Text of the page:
When analyzing differences in the test scores for level of education, we found that individuals with more than 12 years of education had significantly higher test scores, as compared to subjects with less than 12 years of education. This is in line with other studies indicating a significant effect of education on test outcomes (14, 22). The mean difference between the groups in our study was 2.6 points. This implies that the level of education should be considered and adjusted for when assessing GSCT scores, which is the case with the traditional assessment of MoCA where subjects with less than 12 years of education receive an extra point (6).

These findings were further validated in the general regression model where we included both gender, level of education as well as their interaction to examine their impact on GSCT score. High level of education (>12 years) was a significant predictor of GSCT test score and associated with a 2.7 points increase in total score as compared to low level of education. Gender was not a significant predictor of test score and no significant interaction was seen between gender and education.

Age is known to correlate with cognitive test scores and is usually examined in normative studies (14). Due to the unique setup of the study, including a population based cohort from the HAI study, all included patients were of 70 years of age and thus analysis of the association between age and GSCT scores was not possible. We know from the previous publication that patients with subjective cognitive impairment and thus no objective findings of cognitive impairment had mean scores of 45 points and a mean age of 57 (8). Interestingly, recent research has indicated that the previously observed association between increased age and lower test scores may be due to underlying neuropathology rather than an effect of ageing itself, thus age could be a confounder for the association between neuropathology and test scores (25). Further studies are needed to elucidate the effect of age on GSCT scores.

TRR was also examined in this study. Thresholds for “good” reliability vary depending on the purpose of testing. For example, clinical decision-making typically requires higher reliability than research settings (26). In this paper intraclass correlation coefficients (ICCs) and Pearson’s correlations greater than 0.7 are considered to indicate good TRR, values 0.5 to 0.7 to indicate moderate reliability, and values < 0.5 to indicate poor reliability (26). In our study a subset of patients were administered the test twice, with a two week interval between tests, with some subjects conducting the re-test at home while others completed it at the clinic. Overall there was a significant correlation between tests with a correlation coefficient of 0.8, thus indicating good TRR according to previously established criteria (26). Additionally, test-retest correlations remained highly significant independent of the secondary test location indicating that test setting does not affect GSCT outcome. Overall, the GSCT seems to generate reliable results between test administrations.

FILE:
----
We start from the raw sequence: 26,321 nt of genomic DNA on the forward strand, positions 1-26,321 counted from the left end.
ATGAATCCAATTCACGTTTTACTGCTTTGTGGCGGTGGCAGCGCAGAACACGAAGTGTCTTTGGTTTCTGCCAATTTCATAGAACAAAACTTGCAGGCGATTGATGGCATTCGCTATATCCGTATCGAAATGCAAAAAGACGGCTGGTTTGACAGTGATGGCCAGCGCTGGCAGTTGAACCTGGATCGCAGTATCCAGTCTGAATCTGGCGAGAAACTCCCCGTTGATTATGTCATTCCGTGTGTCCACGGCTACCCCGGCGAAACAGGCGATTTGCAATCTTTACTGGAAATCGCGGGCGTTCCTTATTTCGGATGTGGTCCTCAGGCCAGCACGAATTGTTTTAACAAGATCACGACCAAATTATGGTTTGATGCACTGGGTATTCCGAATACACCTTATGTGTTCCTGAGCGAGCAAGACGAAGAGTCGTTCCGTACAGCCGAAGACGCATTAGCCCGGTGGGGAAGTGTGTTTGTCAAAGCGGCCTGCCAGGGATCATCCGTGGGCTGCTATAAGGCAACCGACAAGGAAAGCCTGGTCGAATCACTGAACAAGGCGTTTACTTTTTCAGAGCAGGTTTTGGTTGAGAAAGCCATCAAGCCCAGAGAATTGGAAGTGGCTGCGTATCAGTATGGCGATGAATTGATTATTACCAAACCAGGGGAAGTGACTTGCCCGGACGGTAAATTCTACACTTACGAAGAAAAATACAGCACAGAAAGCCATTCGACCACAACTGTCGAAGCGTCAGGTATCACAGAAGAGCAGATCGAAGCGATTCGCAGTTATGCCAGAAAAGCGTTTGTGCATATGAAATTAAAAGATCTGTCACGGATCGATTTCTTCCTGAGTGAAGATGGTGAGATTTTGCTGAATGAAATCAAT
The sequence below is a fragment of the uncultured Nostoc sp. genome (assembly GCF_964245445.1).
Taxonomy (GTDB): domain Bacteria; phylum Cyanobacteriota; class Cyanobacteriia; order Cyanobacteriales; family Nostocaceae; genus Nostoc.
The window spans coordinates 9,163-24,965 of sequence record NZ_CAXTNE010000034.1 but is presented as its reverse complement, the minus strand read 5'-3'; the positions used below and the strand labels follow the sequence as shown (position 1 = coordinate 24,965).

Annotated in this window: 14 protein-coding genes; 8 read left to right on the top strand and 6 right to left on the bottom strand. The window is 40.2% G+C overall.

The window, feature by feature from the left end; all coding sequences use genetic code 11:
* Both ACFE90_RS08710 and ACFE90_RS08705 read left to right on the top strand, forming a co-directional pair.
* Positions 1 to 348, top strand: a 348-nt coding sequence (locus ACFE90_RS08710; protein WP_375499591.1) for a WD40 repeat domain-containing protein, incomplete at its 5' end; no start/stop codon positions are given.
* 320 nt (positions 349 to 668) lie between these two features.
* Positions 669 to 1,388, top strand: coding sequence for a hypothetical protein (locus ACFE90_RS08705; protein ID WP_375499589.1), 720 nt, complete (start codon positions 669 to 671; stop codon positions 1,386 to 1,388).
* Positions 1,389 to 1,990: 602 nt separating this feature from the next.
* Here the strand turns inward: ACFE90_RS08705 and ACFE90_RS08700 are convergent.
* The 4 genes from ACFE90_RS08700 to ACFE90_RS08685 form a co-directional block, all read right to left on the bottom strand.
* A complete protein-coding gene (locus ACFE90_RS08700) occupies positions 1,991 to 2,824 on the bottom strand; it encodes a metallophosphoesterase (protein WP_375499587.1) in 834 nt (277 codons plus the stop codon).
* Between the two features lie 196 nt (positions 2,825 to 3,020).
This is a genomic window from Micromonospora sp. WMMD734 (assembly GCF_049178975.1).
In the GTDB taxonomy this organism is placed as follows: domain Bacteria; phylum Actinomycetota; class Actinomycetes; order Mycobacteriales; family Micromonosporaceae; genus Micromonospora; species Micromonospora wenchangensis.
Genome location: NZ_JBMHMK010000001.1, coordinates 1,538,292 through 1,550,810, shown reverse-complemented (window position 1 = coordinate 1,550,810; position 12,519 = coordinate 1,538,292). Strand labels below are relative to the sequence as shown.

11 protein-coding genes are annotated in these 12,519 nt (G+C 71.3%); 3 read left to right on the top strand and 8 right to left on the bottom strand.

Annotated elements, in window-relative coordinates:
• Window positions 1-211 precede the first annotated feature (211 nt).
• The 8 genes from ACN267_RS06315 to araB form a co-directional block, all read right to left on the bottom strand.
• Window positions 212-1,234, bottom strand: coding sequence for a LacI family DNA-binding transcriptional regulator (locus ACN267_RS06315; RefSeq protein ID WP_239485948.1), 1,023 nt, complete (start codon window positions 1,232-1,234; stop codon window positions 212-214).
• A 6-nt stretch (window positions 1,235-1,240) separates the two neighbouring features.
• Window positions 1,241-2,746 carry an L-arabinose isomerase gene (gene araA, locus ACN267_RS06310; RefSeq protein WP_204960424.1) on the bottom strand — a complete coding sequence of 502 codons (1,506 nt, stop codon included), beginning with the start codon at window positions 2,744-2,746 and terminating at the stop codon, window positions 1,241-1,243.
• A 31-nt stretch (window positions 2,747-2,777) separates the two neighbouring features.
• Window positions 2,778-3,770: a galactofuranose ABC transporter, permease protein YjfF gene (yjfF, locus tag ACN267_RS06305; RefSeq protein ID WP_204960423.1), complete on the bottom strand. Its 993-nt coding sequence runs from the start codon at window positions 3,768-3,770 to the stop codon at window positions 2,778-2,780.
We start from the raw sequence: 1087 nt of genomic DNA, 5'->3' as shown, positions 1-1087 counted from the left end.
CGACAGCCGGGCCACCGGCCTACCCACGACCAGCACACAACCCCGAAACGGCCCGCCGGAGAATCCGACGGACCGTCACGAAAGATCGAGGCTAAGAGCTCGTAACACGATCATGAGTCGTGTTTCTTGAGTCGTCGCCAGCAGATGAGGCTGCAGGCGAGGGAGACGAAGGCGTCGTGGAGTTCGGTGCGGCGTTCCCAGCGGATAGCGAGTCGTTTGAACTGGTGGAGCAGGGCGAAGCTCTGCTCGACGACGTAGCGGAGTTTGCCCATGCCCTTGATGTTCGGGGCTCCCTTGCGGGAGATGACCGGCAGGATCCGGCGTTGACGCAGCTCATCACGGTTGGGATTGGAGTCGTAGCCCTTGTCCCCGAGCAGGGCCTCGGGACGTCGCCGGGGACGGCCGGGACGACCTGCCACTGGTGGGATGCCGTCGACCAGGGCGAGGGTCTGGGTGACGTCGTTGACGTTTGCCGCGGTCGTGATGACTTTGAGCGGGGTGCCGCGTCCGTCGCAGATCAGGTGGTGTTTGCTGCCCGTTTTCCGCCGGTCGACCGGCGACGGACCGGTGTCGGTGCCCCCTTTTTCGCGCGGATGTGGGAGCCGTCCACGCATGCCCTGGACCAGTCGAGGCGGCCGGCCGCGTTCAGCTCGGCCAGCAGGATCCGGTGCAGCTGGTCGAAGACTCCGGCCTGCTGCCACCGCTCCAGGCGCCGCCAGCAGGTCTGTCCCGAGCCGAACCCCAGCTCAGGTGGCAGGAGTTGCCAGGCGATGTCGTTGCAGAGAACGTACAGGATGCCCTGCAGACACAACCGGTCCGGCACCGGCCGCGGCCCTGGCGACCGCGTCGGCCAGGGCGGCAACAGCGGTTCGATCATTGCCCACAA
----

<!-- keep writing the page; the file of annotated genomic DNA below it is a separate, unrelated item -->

Practice effects were observed with subjects scoring significantly higher at re-rest with a mean difference of 2.5 points. This is in line with other research indicating that tests such as MoCA are prone to practice effects, particularly between first and second administrations, a fact that needs to be considered in the setting of high frequency testing (20, 27, 28). Interestingly, a recent study has suggested that practice effects, or rather the lack of practice effects in individuals, could be a potential marker for future cognitive decline (29). Lack of practice effects during longitudinal follow-up has also been associated to increased cerebral burden of both amyloid and taupathology as well as cognitive decline (30).


Our findings provide important normative data for the newly developed digital cognitive screening test; GSCT. In this study we have established normal scores for cognitively healthy individuals and identified education level, but not gender, as a significant predictor of test outcome. Furthermore we have shown that GSCT displays good test-retest reliability, thus strengthening the validity of the tool. Further studies are needed to determine the effect of age on GSCT scores.


The lack of different age groups in this study is a clear limitation and future studies are needed in order to elucidate the effect of age on GSCT score. There may also be a selection bias in the study, participants accepting inclusion in the HAI-study and subsequently in this sub-study may differ from the average 70 year old in Sweden indicated by a large proportion of individuals with a high level of education.